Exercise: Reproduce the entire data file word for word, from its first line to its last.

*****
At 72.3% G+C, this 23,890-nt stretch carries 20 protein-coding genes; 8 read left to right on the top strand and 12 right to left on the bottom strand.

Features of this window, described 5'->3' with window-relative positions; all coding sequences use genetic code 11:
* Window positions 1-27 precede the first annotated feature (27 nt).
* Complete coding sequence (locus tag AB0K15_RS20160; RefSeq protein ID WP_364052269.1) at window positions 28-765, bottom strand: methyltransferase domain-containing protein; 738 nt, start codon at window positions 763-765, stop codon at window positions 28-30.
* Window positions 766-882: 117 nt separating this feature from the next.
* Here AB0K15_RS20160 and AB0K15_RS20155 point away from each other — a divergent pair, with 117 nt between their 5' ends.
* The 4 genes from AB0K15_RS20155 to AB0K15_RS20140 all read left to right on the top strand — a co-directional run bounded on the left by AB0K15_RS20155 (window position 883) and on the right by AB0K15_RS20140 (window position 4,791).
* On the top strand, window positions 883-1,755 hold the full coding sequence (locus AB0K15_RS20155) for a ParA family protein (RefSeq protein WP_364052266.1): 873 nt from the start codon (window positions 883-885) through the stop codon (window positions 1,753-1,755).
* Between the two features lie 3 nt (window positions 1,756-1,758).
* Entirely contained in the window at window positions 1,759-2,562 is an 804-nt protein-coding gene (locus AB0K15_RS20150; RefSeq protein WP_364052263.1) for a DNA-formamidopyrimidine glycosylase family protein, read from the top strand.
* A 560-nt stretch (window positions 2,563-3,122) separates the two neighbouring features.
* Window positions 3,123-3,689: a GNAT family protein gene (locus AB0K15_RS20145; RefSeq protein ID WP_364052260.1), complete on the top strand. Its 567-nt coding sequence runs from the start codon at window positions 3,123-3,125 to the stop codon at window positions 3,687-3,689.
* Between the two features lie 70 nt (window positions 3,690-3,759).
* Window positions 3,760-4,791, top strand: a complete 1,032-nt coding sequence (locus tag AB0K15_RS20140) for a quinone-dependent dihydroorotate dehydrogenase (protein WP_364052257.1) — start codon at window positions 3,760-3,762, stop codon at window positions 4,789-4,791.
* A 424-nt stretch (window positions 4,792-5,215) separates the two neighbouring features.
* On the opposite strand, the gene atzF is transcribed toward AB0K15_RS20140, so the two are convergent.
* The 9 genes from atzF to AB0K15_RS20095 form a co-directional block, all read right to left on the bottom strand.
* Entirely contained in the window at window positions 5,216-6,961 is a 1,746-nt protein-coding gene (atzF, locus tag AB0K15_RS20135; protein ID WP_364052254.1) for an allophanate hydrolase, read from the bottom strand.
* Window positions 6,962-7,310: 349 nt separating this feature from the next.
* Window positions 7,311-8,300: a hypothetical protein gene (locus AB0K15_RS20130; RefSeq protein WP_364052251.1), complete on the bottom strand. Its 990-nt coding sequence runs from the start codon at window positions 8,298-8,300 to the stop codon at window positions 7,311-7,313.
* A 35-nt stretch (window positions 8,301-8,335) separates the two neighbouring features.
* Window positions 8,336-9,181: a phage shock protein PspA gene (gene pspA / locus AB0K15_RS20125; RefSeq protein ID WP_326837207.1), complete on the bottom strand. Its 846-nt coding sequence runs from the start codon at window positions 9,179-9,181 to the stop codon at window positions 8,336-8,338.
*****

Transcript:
At 72.3% G+C, this 23,890-nt stretch carries 20 protein-coding genes; 8 read left to right on the top strand and 12 right to left on the bottom strand.

Features of this window, described 5'->3' with window-relative positions; all coding sequences use genetic code 11:
* Window positions 1-27 precede the first annotated feature (27 nt).
* Complete coding sequence (locus tag AB0K15_RS20160; RefSeq protein ID WP_364052269.1) at window positions 28-765, bottom strand: methyltransferase domain-containing protein; 738 nt, start codon at window positions 763-765, stop codon at window positions 28-30.
* Window positions 766-882: 117 nt separating this feature from the next.
* Here AB0K15_RS20160 and AB0K15_RS20155 point away from each other — a divergent pair, with 117 nt between their 5' ends.
* The 4 genes from AB0K15_RS20155 to AB0K15_RS20140 all read left to right on the top strand — a co-directional run bounded on the left by AB0K15_RS20155 (window position 883) and on the right by AB0K15_RS20140 (window position 4,791).
* On the top strand, window positions 883-1,755 hold the full coding sequence (locus AB0K15_RS20155) for a ParA family protein (RefSeq protein WP_364052266.1): 873 nt from the start codon (window positions 883-885) through the stop codon (window positions 1,753-1,755).
* Between the two features lie 3 nt (window positions 1,756-1,758).
* Entirely contained in the window at window positions 1,759-2,562 is an 804-nt protein-coding gene (locus AB0K15_RS20150; RefSeq protein WP_364052263.1) for a DNA-formamidopyrimidine glycosylase family protein, read from the top strand.
* A 560-nt stretch (window positions 2,563-3,122) separates the two neighbouring features.
* Window positions 3,123-3,689: a GNAT family protein gene (locus AB0K15_RS20145; RefSeq protein ID WP_364052260.1), complete on the top strand. Its 567-nt coding sequence runs from the start codon at window positions 3,123-3,125 to the stop codon at window positions 3,687-3,689.
* Between the two features lie 70 nt (window positions 3,690-3,759).
* Window positions 3,760-4,791, top strand: a complete 1,032-nt coding sequence (locus tag AB0K15_RS20140) for a quinone-dependent dihydroorotate dehydrogenase (protein WP_364052257.1) — start codon at window positions 3,760-3,762, stop codon at window positions 4,789-4,791.
* A 424-nt stretch (window positions 4,792-5,215) separates the two neighbouring features.
* On the opposite strand, the gene atzF is transcribed toward AB0K15_RS20140, so the two are convergent.
* The 9 genes from atzF to AB0K15_RS20095 form a co-directional block, all read right to left on the bottom strand.
* Entirely contained in the window at window positions 5,216-6,961 is a 1,746-nt protein-coding gene (atzF, locus tag AB0K15_RS20135; protein ID WP_364052254.1) for an allophanate hydrolase, read from the bottom strand.
* Window positions 6,962-7,310: 349 nt separating this feature from the next.
* Window positions 7,311-8,300: a hypothetical protein gene (locus AB0K15_RS20130; RefSeq protein WP_364052251.1), complete on the bottom strand. Its 990-nt coding sequence runs from the start codon at window positions 8,298-8,300 to the stop codon at window positions 7,311-7,313.
* A 35-nt stretch (window positions 8,301-8,335) separates the two neighbouring features.
* Window positions 8,336-9,181: a phage shock protein PspA gene (gene pspA / locus AB0K15_RS20125; RefSeq protein ID WP_326837207.1), complete on the bottom strand. Its 846-nt coding sequence runs from the start codon at window positions 9,179-9,181 to the stop codon at window positions 8,336-8,338.